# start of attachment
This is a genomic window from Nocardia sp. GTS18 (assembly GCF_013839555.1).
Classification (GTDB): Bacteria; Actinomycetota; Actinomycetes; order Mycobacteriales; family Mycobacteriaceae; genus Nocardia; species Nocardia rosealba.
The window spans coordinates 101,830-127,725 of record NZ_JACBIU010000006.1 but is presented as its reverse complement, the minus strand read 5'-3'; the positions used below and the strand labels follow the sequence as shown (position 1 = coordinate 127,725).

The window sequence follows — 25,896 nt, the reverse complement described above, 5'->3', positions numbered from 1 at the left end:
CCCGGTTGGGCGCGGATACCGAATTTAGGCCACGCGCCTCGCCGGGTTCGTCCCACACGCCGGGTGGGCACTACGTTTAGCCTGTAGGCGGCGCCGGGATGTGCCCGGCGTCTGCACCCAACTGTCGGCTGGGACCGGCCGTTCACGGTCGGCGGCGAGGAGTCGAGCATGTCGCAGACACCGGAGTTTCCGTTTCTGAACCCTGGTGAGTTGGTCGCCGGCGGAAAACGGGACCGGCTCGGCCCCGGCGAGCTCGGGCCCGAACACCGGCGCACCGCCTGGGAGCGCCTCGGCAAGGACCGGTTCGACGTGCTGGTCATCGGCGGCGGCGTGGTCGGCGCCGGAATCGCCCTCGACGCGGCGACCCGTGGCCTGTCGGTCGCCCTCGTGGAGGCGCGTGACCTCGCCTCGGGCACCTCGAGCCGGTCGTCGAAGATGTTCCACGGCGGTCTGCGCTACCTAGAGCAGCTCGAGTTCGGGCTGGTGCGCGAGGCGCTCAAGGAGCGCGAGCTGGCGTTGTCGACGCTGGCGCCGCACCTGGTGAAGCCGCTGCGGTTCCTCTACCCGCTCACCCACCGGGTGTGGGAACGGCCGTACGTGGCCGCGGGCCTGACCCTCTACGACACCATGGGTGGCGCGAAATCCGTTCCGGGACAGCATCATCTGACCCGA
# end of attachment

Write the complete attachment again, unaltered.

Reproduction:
This is a genomic window from Nocardia sp. GTS18 (assembly GCF_013839555.1).
Classification (GTDB): Bacteria; Actinomycetota; Actinomycetes; order Mycobacteriales; family Mycobacteriaceae; genus Nocardia; species Nocardia rosealba.
The window spans coordinates 101,830-127,725 of record NZ_JACBIU010000006.1 but is presented as its reverse complement, the minus strand read 5'-3'; the positions used below and the strand labels follow the sequence as shown (position 1 = coordinate 127,725).

The window sequence follows — 25,896 nt, the reverse complement described above, 5'->3', positions numbered from 1 at the left end:
CCCGGTTGGGCGCGGATACCGAATTTAGGCCACGCGCCTCGCCGGGTTCGTCCCACACGCCGGGTGGGCACTACGTTTAGCCTGTAGGCGGCGCCGGGATGTGCCCGGCGTCTGCACCCAACTGTCGGCTGGGACCGGCCGTTCACGGTCGGCGGCGAGGAGTCGAGCATGTCGCAGACACCGGAGTTTCCGTTTCTGAACCCTGGTGAGTTGGTCGCCGGCGGAAAACGGGACCGGCTCGGCCCCGGCGAGCTCGGGCCCGAACACCGGCGCACCGCCTGGGAGCGCCTCGGCAAGGACCGGTTCGACGTGCTGGTCATCGGCGGCGGCGTGGTCGGCGCCGGAATCGCCCTCGACGCGGCGACCCGTGGCCTGTCGGTCGCCCTCGTGGAGGCGCGTGACCTCGCCTCGGGCACCTCGAGCCGGTCGTCGAAGATGTTCCACGGCGGTCTGCGCTACCTAGAGCAGCTCGAGTTCGGGCTGGTGCGCGAGGCGCTCAAGGAGCGCGAGCTGGCGTTGTCGACGCTGGCGCCGCACCTGGTGAAGCCGCTGCGGTTCCTCTACCCGCTCACCCACCGGGTGTGGGAACGGCCGTACGTGGCCGCGGGCCTGACCCTCTACGACACCATGGGTGGCGCGAAATCCGTTCCGGGACAGCATCATCTGACCCGA